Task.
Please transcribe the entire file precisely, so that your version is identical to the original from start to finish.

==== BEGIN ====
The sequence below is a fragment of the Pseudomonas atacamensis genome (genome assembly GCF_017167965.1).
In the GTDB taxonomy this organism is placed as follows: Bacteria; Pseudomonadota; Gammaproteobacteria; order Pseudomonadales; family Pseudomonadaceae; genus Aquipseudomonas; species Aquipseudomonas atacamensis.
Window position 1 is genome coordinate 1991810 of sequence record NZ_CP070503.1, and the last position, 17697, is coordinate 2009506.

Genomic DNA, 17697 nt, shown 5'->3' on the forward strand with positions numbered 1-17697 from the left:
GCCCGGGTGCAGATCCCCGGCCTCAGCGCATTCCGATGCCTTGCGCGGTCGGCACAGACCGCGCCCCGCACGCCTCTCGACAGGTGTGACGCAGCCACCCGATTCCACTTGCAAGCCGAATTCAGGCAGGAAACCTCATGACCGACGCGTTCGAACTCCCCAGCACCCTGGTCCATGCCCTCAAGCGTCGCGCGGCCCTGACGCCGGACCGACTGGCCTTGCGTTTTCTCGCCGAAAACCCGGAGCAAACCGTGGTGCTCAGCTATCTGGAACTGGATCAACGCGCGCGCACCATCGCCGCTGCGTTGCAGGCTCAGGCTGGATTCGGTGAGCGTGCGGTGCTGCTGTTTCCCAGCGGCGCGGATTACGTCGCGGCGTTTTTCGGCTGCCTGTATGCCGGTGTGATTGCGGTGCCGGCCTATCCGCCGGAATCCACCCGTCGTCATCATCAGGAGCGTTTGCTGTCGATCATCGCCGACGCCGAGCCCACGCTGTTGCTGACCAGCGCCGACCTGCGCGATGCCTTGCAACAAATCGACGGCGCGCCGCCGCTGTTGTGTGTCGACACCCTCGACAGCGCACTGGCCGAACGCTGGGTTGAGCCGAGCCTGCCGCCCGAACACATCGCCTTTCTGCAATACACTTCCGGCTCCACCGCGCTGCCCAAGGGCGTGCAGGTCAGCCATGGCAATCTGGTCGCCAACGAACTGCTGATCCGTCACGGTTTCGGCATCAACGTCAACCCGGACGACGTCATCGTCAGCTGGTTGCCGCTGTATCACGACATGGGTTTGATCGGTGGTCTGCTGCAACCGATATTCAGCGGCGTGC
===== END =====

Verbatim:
The sequence below is a fragment of the Pseudomonas atacamensis genome (genome assembly GCF_017167965.1).
In the GTDB taxonomy this organism is placed as follows: Bacteria; Pseudomonadota; Gammaproteobacteria; order Pseudomonadales; family Pseudomonadaceae; genus Aquipseudomonas; species Aquipseudomonas atacamensis.
Window position 1 is genome coordinate 1991810 of sequence record NZ_CP070503.1, and the last position, 17697, is coordinate 2009506.

Genomic DNA, 17697 nt, shown 5'->3' on the forward strand with positions numbered 1-17697 from the left:
GCCCGGGTGCAGATCCCCGGCCTCAGCGCATTCCGATGCCTTGCGCGGTCGGCACAGACCGCGCCCCGCACGCCTCTCGACAGGTGTGACGCAGCCACCCGATTCCACTTGCAAGCCGAATTCAGGCAGGAAACCTCATGACCGACGCGTTCGAACTCCCCAGCACCCTGGTCCATGCCCTCAAGCGTCGCGCGGCCCTGACGCCGGACCGACTGGCCTTGCGTTTTCTCGCCGAAAACCCGGAGCAAACCGTGGTGCTCAGCTATCTGGAACTGGATCAACGCGCGCGCACCATCGCCGCTGCGTTGCAGGCTCAGGCTGGATTCGGTGAGCGTGCGGTGCTGCTGTTTCCCAGCGGCGCGGATTACGTCGCGGCGTTTTTCGGCTGCCTGTATGCCGGTGTGATTGCGGTGCCGGCCTATCCGCCGGAATCCACCCGTCGTCATCATCAGGAGCGTTTGCTGTCGATCATCGCCGACGCCGAGCCCACGCTGTTGCTGACCAGCGCCGACCTGCGCGATGCCTTGCAACAAATCGACGGCGCGCCGCCGCTGTTGTGTGTCGACACCCTCGACAGCGCACTGGCCGAACGCTGGGTTGAGCCGAGCCTGCCGCCCGAACACATCGCCTTTCTGCAATACACTTCCGGCTCCACCGCGCTGCCCAAGGGCGTGCAGGTCAGCCATGGCAATCTGGTCGCCAACGAACTGCTGATCCGTCACGGTTTCGGCATCAACGTCAACCCGGACGACGTCATCGTCAGCTGGTTGCCGCTGTATCACGACATGGGTTTGATCGGTGGTCTGCTGCAACCGATATTCAGCGGCGTGC